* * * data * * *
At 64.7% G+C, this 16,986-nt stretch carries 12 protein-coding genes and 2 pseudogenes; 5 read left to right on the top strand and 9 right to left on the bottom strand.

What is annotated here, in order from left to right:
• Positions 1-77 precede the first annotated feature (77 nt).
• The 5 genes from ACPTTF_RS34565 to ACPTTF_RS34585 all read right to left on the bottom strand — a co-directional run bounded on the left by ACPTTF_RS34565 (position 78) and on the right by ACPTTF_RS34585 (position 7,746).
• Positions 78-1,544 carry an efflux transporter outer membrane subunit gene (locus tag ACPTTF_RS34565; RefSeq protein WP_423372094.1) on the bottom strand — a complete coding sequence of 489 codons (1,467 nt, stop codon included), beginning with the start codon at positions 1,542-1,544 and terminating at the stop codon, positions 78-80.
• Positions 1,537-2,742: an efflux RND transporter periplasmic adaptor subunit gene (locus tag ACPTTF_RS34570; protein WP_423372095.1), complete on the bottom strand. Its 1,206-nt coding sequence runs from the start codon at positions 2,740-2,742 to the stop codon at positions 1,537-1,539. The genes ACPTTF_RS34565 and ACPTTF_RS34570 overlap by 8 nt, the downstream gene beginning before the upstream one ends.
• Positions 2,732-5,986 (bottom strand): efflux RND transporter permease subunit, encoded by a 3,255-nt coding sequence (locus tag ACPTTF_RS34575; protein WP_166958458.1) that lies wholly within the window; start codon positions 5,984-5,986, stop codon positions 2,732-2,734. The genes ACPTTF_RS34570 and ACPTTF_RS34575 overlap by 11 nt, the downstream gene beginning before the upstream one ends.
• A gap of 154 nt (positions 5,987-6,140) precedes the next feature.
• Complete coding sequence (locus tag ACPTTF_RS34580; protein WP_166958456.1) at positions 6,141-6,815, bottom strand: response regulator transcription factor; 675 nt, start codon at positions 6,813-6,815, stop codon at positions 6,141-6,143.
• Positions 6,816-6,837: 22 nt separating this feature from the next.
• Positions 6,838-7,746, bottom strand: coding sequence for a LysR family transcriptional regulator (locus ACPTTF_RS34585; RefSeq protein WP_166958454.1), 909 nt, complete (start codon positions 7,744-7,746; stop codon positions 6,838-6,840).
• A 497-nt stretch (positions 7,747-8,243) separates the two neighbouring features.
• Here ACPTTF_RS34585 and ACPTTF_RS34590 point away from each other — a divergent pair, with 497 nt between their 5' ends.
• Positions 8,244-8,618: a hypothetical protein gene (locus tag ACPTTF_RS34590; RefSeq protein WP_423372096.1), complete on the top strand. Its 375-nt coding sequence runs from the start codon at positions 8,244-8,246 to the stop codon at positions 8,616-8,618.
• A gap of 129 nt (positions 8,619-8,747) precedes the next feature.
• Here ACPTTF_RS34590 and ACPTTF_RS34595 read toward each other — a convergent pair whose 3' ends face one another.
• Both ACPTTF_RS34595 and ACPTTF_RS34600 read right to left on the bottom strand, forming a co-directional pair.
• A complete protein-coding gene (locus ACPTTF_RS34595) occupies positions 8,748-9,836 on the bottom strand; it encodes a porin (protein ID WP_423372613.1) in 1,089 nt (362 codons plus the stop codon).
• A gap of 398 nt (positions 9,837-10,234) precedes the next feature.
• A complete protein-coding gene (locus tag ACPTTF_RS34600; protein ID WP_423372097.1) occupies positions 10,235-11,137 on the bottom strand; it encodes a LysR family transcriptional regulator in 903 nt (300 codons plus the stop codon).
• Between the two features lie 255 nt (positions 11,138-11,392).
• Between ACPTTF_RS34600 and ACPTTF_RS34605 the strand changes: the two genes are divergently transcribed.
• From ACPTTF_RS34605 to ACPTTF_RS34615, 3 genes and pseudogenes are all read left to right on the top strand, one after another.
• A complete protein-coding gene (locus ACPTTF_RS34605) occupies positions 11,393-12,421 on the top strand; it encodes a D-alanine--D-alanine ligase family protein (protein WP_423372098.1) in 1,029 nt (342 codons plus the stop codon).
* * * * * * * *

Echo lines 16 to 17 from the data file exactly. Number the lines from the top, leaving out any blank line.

• Here ACPTTF_RS34590 and ACPTTF_RS34595 read toward each other — a convergent pair whose 3' ends face one another.
• Both ACPTTF_RS34595 and ACPTTF_RS34600 read right to left on the bottom strand, forming a co-directional pair.